By Matt Reese
It was a wet harvest season in northwest Ohio.
Bob Short works in Williams County in the northwest corner of the state, with some fields where the 2021 crop will transition into 2022.
“This year’s growing season has been a challenge at best. It seems like we were wet in the spring, then we were dry and now we have been wet all autumn, ”said Short. “The harvest was an extreme challenge. There are still many plants in the field. The guys with the intention of growing wheat, a lot of it didn’t happen because it was just too wet after the beans were gone. “
The conditions also made it very difficult to grow catch crops. Jeff Duling farms in Putnam County. By the time his harvest was finished, it was too late for many fields to cover crops. In mid-December the fields were still wet.
“Given the rain events we’ve had in northwest Ohio, I still have grain rye in our air seeder and hope it will be planted. I have never grown grain this late. In the middle of September we had a 5 inch rain. In short, you don’t want to go out and mess up your fields. We have the soil structure out there so we waited and waited to remove soybeans and grow wheat. It just didn’t fit. We kept getting small rains. They nagged. I call them mosquito rains because they just annoy you all the time, ”said Duling. “We have some wheat in it, but we don’t have many good wheat fields in our area. We tried to plant rye and we let it rot. The sooner I can plant it the better, but this year it has been a struggle. I’ve tried more inter-seeding on V4 this year. It looks great and I’m sold now. I’ve been doing it for a couple of years. It’s another way to get cover crops. I had a lot flown with me. I don’t keep flying my corn and beans so why should I keep flying my cover crop? But this year it was a way to get it out. High boys are another option too. “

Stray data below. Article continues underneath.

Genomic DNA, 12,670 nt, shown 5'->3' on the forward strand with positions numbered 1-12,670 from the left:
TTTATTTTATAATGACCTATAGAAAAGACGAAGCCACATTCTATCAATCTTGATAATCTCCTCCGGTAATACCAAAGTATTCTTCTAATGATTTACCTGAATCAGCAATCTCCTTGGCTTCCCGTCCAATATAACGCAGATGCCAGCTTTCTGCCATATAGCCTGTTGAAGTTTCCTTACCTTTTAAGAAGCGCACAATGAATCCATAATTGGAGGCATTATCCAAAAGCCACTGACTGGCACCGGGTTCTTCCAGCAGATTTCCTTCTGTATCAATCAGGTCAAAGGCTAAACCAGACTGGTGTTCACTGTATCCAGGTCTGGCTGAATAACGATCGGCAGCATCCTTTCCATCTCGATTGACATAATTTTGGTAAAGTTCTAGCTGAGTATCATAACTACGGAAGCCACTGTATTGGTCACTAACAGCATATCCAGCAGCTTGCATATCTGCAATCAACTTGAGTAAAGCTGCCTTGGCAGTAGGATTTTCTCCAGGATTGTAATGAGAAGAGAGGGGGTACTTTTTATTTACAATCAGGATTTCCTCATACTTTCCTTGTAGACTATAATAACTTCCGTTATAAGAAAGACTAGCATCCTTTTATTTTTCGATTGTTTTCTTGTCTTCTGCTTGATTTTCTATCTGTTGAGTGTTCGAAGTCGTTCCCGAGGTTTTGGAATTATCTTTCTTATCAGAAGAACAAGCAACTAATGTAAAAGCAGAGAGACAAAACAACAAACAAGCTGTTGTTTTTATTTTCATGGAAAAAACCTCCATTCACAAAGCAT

Cover crop land in the Western Lake Erie Basin has received a big boost from the H2Ohio program, but weather made it difficult to plant before the October 15 program deadline last fall.
“I pushed for H2Ohio’s October 15th deadline to be extended for catch crops and we got there by November 1st, but even that didn’t help. We’ve had a hit with catch crop planting this year, ”said Duling. “In the end we know that Mother Nature is in charge.”
For others in a similar situation, it is important to work with the local Soil and Water Conservation District and the Ohio Department of Agriculture. Both are aware of the challenges of planting cover crops this fall and are ready to partner with farmers who have strived to grow cover crops in the fall of 2021 despite the weather challenges. H2Ohio funds will be issued accordingly after field inspections in 2022.
“But don’t go out and work the fields if you’re not planting cover crops,” said Duling. “I believe in catch crops and what they do for me. For me, catch crops are like a crop. It’s just as good for corn and soybeans because I know what it will do for my soil in the next few years. I hate to miss a year with catch crops because I know what they’re doing for my soils. ”